PITTSBURGH — From years of depression and three suicide attempts to a role model and inspiration. Tre Tipton is known for football, first at Apollo Ridge High School and now at the University of Pittsburgh. But he’s also getting national attention for his work off the field.
“One of the things I’ve always wanted to be, even as a child, I don’t think the job occupation has ever changed since then. I’ve always wanted to be a superhero and until this day that’s all I want to be,” Tipton said.
Add that to the list of Tipton’s accomplishments. At just 23 years old, he’s already been a high school and college football star, plus a college graduate and a graduate student. Now he’s CEO of his own nonprofit called L.O.V.E., which stands for Living Out Victoriously.
“L.O.V.E. came from every injury I ever had,” Tipton explained. “I was extremely depressed as a kid and going into my college days. I had a lot of issues with suicide and figuring out myself and figuring out what I wanted to do with my life. Football was always my getaway, the one thing that allowed me to be myself and just relax and be the person that I am. When that was taken away from me, my depression increased. It got to the point where I was just tired of being tired.”
Tipton said the many injuries that sidelined him at Pitt led him to a crossroads. He said he struggled a lot, but ultimately chose to pull himself out of the dark and become a light for others like him.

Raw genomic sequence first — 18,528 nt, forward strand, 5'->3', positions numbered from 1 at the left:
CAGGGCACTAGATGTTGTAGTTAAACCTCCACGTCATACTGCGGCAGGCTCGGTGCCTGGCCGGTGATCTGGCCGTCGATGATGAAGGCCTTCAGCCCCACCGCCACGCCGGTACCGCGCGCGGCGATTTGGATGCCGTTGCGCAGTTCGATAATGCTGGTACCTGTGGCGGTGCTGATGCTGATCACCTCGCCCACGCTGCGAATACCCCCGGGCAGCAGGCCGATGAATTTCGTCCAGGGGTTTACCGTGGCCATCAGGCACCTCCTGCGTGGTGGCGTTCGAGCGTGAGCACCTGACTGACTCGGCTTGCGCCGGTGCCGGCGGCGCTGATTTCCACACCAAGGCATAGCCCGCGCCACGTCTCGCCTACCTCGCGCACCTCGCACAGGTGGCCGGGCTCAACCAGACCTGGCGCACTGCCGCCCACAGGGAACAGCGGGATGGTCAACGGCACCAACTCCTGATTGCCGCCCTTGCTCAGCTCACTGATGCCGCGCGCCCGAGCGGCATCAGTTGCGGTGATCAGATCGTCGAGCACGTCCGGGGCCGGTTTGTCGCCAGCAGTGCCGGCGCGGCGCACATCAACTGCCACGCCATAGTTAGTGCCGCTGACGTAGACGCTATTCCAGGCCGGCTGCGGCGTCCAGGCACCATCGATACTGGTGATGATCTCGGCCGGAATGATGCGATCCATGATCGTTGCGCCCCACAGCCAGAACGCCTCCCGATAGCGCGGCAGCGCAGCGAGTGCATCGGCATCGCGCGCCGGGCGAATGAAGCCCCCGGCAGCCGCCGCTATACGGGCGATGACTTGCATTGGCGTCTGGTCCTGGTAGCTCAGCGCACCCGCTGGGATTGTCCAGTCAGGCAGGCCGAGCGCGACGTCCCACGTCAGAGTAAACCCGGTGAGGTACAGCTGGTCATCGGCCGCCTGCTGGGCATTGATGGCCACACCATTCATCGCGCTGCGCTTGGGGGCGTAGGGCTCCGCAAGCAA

“Essentially what we do is take student athletes who deal with anything, and we help build communities. Our goal honestly is to teach people how to trust and identify themselves, like, ‘Who am I outside of my sport and what do I do.’ And then, after that, we try to build their confidence and appreciation toward certain things,” Tipton said.
Tipton’s work is getting national attention. In December, he was awarded the 2019 Freddie Solomon Community Spirit Award. In October, while visiting the Hill District Youth Football team, he was surprised with an award to the 2019 All-State Good Works Team. Only 22 student-athletes nationwide were given the honor. Tipton gave an inspirational speech to the young team after getting the award, urging them to pursue their dreams and be there for one another.
The Good Works Team will be honored at the Sugar Bowl in New Orleans on Jan. 1.
Tipton said he is still growing L.O.V.E. and has many ideas moving forward. He and the team around him want to visit and speak in more local schools and spread their message. He invites anyone to contact him or L.O.V.E. through social media - @Tipton_05 and @alll_o_v_e.
For now, he said, everyone can help grow his message and live out victoriously.
“I always ask people, did you smile today? Because that’s hard. It’s not easy to wake up and smile every day,” Tipton said. “It’s an incredible opportunity to just be able to wake up so why not smile. Why not finish the day strong? So, if you want to help us out truly, smile. Give a smile to somebody else and you’ll be doing all and more for us.”
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